With their estate planning in place, many baby boomers are creating a “Life After Me” document which allows them to say goodbye to their family with a heartfelt letter that says the things that may have been too hard to say face to face.
But a touching goodbye is not the only purpose of a “Life After Me” document. According to Andy Smith, Senior VP of Financial Planning at Financial Engines, and host of call-in radio program, Investing Sense, it also gives you an opportunity to provide critical information, like: keys to safety deposit boxes, locations of documents, passwords and usernames that you may not want to share until you’re gone.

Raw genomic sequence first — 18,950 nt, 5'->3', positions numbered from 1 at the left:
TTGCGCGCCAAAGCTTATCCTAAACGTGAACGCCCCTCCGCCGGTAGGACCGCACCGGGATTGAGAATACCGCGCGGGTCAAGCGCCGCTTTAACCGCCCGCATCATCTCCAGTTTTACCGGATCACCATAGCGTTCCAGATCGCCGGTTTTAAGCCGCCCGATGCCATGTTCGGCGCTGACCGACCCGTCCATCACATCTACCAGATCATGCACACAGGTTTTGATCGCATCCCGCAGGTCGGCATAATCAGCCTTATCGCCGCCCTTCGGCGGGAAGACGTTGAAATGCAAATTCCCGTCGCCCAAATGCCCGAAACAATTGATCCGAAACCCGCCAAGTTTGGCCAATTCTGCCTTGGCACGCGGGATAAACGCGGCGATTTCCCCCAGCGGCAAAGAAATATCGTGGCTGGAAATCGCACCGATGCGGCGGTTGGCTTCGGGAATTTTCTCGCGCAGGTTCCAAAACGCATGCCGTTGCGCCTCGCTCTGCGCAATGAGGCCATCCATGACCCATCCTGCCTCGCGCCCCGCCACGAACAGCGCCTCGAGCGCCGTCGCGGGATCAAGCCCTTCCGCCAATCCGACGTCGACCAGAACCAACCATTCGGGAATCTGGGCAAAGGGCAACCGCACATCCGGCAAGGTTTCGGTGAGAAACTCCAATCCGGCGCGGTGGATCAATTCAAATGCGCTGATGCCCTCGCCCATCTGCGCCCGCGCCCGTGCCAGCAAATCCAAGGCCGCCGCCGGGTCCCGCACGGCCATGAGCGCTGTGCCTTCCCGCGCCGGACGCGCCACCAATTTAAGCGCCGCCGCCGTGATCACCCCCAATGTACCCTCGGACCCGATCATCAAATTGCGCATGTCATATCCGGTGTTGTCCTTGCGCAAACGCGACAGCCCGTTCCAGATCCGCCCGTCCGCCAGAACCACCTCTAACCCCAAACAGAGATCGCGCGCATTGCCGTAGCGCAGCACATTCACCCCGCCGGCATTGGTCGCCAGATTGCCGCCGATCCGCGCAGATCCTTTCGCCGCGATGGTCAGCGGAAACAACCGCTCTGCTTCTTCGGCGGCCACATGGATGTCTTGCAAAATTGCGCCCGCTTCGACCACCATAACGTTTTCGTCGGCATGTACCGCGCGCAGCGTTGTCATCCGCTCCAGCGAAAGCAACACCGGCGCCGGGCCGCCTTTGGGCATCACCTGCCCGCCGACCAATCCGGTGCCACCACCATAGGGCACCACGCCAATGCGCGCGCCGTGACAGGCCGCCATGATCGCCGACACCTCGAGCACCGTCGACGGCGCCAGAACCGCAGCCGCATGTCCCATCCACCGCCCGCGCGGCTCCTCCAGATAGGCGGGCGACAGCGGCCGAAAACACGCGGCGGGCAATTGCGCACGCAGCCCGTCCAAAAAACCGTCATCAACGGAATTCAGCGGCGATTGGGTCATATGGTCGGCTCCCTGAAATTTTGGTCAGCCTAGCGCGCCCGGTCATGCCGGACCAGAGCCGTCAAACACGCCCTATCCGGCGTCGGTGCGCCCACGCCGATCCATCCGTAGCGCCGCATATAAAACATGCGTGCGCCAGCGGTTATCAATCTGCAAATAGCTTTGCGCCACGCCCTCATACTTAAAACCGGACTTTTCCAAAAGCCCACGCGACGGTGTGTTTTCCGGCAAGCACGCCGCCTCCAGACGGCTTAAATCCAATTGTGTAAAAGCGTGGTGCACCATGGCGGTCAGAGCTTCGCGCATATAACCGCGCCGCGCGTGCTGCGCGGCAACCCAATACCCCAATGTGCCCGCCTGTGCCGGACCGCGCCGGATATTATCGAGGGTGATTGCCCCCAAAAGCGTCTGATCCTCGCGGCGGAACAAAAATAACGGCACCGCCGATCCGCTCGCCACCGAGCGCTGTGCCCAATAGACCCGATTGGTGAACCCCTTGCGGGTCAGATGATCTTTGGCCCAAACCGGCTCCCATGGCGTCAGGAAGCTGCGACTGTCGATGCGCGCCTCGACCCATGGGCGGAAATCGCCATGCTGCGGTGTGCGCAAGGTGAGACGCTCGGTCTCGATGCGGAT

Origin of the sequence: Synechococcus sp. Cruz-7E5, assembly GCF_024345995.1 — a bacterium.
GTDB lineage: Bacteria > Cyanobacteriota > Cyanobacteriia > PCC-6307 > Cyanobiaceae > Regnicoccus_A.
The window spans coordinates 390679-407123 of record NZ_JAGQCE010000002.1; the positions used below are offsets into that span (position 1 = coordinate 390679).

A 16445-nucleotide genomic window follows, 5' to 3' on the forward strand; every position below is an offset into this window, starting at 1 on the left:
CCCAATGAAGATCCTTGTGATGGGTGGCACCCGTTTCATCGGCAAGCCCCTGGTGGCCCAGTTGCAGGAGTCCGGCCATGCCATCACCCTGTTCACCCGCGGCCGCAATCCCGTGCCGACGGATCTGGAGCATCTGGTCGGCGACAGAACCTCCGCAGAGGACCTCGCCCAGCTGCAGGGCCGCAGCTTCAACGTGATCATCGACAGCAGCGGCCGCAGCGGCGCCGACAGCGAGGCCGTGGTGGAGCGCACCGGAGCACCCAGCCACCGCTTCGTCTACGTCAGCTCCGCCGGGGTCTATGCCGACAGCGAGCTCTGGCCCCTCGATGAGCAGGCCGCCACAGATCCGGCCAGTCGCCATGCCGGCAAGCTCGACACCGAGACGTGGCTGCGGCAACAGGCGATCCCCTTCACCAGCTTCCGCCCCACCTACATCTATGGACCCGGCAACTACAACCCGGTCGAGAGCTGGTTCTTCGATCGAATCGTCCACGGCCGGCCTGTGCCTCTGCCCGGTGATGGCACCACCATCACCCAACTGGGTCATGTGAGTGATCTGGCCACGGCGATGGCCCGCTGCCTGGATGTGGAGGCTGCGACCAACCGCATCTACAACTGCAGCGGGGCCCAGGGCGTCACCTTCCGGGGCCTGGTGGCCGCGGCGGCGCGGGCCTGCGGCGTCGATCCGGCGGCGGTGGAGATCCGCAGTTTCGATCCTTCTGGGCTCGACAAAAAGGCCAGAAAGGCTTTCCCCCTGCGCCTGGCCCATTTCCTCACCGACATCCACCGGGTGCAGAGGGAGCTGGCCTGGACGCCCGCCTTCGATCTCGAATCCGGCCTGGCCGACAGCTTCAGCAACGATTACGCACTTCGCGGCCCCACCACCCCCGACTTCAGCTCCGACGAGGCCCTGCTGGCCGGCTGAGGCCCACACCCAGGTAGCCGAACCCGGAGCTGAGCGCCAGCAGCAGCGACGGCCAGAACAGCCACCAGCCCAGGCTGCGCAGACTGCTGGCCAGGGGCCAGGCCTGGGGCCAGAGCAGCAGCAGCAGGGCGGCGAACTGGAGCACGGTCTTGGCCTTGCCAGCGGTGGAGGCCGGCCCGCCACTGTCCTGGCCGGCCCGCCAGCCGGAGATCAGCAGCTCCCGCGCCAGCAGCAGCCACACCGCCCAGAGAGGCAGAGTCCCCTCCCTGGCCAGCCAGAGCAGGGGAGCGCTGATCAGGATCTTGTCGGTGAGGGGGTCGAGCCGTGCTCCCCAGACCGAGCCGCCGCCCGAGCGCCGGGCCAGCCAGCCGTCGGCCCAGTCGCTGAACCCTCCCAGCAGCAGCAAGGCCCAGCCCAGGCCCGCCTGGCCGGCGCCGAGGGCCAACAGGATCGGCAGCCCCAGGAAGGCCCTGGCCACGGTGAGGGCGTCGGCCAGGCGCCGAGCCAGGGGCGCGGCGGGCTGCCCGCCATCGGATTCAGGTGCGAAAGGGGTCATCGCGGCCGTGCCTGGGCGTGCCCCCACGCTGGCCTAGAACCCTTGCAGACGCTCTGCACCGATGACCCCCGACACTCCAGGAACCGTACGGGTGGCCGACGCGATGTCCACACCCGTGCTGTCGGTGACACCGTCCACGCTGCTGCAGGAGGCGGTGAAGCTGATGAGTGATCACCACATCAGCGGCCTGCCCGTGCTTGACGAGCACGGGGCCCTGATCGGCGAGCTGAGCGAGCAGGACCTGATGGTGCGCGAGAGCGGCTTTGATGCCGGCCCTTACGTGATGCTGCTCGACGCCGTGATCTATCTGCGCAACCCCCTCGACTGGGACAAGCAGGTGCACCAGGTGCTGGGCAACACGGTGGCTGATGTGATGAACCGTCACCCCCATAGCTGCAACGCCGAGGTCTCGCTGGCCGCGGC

How a “Life After Me” Document Will Leave Family and Friends with Peace of Mind
A “Life After Me” document is not legally binding in any way. It’s not a will and it’s purpose is not to give assets to a benefactor.
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